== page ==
We don’t know for sure. The L.A. forecast for the rest of the week is sunny or partly cloudy, with highs in the 70s. There’s a 40% chance of rain Sunday.
Forecasters don’t know whether that rain will be significant. One computer model suggests 1 inch of rain Sunday; another says it could be as little as 0.1 of an inch or 0.25 of an inch, said Bruno of the National Weather Service.
As for the first week of February, there were initial signs that a big series of storms could come, but that has since fizzled. “In February, the models are very inconsistent,” Bruno said.
Still, Bruno expressed hope that El Niño would come through.
During “the strong El Niños, just about every one has produced heavy rain for the winter. Until that track record is broken, we’re going to believe February and March are going to be met,” Bruno said. “I have faith in just the fact that the track record has proven that.”
The National Weather Service's Climate Prediction Center forecasts above-average precipitation for California and the southern United States through the three-month period of March, April and May.
Has this winter been disappointing for rainfall in Southern California?
It depends on your point of view.
The National Weather Service recently changed the rain year for Los Angeles to begin Oct. 1. By that measure, L.A. has only 58% of the average rainfall to date, or 3.77 inches compared with the average of 6.54 inches as of Monday.
But that arbitrary date ignores the traditional rain year for L.A., which used to be July 1 through June 30 -- which neatly began during the driest period of the year.
The new rain year ignores the rain Southern California received in September when the remnants of Hurricane Linda washed ashore, dumping more than 2 inches of rain on downtown.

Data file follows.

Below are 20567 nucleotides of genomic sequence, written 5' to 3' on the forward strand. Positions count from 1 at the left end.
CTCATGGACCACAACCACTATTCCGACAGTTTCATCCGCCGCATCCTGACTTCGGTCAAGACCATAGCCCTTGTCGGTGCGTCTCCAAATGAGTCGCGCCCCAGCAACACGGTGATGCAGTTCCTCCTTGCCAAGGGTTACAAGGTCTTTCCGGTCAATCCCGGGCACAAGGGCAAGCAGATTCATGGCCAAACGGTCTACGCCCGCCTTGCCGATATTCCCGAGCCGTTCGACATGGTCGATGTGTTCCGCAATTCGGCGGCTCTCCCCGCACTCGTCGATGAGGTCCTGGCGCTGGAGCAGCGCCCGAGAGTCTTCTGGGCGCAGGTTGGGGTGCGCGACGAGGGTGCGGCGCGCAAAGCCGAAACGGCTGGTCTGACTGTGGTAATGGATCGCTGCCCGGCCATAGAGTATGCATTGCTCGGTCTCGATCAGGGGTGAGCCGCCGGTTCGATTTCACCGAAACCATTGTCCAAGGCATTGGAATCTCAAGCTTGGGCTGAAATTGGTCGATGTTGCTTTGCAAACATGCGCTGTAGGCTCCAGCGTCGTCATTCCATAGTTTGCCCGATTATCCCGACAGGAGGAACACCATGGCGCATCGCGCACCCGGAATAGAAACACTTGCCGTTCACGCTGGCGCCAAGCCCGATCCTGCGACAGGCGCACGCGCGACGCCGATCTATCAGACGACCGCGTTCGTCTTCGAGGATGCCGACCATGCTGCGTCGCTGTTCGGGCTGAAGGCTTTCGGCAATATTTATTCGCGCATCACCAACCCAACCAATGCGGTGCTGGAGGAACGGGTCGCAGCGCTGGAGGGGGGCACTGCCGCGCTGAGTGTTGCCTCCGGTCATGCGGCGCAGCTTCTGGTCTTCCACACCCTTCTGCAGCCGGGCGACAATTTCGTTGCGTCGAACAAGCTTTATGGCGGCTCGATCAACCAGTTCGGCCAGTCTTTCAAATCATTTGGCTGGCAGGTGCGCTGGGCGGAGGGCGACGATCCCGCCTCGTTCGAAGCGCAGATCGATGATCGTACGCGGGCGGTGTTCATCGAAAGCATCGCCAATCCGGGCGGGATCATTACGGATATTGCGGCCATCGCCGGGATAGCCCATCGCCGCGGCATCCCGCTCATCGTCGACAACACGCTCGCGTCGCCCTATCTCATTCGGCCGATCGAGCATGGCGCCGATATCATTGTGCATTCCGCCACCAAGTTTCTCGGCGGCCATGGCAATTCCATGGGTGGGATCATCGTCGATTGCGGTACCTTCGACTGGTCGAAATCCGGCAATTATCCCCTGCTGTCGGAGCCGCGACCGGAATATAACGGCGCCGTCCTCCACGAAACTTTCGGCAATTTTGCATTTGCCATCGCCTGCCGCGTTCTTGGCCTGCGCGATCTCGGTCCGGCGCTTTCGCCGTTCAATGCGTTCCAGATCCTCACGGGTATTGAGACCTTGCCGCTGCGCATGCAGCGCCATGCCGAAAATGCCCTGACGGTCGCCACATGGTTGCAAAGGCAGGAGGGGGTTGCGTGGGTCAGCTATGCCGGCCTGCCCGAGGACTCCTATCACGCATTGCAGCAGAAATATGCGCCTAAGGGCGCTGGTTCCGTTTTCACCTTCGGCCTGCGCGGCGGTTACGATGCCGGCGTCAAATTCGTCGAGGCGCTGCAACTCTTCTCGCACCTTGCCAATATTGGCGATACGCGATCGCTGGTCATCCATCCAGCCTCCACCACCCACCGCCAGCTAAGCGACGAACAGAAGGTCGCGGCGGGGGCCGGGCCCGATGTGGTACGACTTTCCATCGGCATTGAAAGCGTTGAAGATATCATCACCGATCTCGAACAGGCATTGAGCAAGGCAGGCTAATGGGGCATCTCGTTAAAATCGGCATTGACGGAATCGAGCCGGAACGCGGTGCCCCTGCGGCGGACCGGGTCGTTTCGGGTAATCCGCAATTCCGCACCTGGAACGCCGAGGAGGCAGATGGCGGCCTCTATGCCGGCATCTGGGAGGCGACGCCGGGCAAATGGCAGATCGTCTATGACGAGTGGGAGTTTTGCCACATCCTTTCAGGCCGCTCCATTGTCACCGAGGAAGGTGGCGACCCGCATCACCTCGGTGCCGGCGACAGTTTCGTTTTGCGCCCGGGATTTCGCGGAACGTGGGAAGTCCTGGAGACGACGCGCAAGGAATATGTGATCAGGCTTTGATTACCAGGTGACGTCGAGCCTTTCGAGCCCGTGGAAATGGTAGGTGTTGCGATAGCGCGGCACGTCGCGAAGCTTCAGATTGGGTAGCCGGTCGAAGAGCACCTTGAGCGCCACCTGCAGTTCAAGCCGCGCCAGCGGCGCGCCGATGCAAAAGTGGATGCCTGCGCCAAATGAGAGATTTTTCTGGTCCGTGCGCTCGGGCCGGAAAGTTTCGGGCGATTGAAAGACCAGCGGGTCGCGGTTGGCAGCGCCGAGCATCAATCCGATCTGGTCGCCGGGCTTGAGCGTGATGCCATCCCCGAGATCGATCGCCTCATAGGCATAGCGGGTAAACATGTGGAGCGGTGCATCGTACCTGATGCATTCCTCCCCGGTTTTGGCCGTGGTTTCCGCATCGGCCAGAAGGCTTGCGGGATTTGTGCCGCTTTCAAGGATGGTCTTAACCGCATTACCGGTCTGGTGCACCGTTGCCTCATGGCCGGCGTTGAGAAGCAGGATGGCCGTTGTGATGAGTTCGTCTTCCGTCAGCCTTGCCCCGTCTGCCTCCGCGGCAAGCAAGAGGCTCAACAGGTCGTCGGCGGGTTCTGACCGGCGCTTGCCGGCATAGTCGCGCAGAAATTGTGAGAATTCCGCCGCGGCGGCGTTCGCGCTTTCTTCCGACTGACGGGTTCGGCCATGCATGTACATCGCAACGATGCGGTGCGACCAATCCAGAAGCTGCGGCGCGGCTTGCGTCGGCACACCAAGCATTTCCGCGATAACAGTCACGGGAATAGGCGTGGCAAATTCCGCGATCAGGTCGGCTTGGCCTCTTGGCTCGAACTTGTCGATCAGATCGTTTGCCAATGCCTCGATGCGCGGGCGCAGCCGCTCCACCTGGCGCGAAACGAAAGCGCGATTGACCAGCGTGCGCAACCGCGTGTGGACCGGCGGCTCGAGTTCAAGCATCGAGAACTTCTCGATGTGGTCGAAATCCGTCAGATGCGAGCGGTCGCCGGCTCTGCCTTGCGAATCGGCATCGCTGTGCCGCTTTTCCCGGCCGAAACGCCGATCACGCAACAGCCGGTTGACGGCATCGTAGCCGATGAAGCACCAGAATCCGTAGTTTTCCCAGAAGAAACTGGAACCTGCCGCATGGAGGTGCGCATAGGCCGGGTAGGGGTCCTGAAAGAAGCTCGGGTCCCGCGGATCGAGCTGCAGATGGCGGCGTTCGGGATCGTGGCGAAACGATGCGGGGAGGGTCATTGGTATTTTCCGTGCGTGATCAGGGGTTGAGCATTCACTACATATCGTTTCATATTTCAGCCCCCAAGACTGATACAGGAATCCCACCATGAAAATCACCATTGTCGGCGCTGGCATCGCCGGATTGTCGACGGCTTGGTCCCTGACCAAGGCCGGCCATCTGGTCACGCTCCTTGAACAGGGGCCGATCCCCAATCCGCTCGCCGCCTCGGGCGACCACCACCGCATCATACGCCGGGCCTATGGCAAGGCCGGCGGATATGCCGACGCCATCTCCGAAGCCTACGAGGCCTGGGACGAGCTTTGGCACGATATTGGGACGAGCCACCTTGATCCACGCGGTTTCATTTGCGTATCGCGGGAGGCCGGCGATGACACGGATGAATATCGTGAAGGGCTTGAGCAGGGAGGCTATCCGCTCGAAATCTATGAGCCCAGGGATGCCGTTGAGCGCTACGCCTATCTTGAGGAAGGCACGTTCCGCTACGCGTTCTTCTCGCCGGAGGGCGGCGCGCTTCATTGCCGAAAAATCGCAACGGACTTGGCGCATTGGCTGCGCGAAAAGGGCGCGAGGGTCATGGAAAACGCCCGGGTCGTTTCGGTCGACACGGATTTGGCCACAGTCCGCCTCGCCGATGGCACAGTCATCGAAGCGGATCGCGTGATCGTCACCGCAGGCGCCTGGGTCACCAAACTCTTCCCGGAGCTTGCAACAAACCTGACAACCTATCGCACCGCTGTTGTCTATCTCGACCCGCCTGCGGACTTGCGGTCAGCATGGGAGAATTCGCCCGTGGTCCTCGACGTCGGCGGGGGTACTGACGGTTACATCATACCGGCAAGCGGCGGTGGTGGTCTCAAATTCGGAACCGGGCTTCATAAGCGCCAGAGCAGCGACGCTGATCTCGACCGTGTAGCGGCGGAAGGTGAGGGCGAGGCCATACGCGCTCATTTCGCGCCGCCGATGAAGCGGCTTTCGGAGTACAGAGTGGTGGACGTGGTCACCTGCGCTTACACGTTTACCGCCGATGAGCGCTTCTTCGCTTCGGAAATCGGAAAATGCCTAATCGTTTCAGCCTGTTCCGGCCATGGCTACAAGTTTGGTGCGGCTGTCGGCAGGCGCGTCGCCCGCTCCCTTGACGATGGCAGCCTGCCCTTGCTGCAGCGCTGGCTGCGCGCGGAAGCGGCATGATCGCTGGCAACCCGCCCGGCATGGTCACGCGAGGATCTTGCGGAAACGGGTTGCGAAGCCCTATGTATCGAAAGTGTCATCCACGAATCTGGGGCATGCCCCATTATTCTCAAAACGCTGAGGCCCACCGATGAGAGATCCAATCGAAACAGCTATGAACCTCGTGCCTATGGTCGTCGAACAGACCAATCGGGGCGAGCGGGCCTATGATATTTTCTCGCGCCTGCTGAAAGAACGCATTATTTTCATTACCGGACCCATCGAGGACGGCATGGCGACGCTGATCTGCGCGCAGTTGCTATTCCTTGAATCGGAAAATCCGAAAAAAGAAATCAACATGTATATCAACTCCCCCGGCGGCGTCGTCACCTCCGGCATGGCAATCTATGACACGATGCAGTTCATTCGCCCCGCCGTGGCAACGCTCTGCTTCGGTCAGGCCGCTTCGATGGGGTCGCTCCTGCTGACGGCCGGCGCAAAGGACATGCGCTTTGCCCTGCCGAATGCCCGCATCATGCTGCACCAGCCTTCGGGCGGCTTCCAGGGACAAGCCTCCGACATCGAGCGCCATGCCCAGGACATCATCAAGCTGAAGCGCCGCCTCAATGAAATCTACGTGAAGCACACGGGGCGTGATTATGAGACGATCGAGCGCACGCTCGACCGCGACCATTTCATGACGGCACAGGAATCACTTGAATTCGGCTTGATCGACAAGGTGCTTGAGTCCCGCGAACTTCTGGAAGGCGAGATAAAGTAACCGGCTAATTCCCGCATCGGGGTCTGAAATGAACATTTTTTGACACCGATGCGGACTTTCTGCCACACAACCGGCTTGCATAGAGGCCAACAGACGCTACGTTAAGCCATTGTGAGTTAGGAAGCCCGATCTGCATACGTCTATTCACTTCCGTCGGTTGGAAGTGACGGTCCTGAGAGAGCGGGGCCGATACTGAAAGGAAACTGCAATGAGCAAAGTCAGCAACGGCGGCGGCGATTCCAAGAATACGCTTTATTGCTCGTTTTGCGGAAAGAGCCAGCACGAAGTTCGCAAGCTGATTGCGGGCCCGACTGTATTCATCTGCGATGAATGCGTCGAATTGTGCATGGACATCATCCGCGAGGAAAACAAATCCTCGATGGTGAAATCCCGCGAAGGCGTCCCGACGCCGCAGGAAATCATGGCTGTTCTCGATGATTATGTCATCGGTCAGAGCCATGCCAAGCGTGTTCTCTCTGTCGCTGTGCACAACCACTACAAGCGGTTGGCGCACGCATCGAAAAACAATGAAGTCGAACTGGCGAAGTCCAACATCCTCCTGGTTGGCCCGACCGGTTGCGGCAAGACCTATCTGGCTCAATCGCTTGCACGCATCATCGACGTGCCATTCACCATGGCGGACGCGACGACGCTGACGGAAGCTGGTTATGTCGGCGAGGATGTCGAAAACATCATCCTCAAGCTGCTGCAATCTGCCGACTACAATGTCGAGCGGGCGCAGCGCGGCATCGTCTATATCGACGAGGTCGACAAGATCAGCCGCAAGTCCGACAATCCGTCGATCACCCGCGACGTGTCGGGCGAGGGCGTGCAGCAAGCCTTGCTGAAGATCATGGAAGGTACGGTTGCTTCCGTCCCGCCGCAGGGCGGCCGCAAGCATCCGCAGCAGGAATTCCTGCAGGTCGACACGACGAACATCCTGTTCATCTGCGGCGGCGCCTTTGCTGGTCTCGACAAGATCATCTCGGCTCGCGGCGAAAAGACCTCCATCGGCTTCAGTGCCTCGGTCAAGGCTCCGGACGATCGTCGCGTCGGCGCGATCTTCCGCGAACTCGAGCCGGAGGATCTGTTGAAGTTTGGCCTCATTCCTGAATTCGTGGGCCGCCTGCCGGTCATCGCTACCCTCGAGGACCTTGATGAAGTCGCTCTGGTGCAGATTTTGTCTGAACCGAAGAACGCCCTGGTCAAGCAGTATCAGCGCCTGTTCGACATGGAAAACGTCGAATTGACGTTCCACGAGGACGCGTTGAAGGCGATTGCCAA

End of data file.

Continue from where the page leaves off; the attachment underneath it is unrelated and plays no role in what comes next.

The old rain year would put downtown L.A. at 6.54 inches of rain since July 1 -- about 97% of the average of 6.72 inches.
January has been decent for Los Angeles. Downtown L.A. recorded 2.74 inches of rain since New Year's Day, which is slightly above the average so far this month of 2.51 inches.
The snowpack is a really important indicator of California’s water supply. How are we doing on that?
The water content in the snow in the northern Sierra Nevada on Monday was pegged at 129% of average for Monday. For the central Sierra, it was 118% of average and for the southern Sierra, 99%.
State officials say the snowpack water content needs to be at 150% of average to come close to digging California out of the drought. That’s an ambitious benchmark that will be difficult to achieve, and it’s more likely that California will be about average for the year, officials say.
What do water managers think about the recent rain and snow?
They’re optimistic, but point out that the reservoirs are so low that it will probably take more than one year of above-average rain and snow to recover. For instance, California’s fourth-largest reservoir, New Melones, is only at about 15% of capacity.
The Southland’s chief importer of water, the Metropolitan Water District of Southern California, has exhausted two-thirds of its drought backup supply. And it's unclear how much Southern California will get from water supplies in the north later this year.
Even an average year of rain and snow might result in Southern California getting only half of what it wants from the State Water Project, a vital aqueduct that supplies the south with water from the mountainous north, said Deven Upadhyay, manager of the water resource management group at the MWD.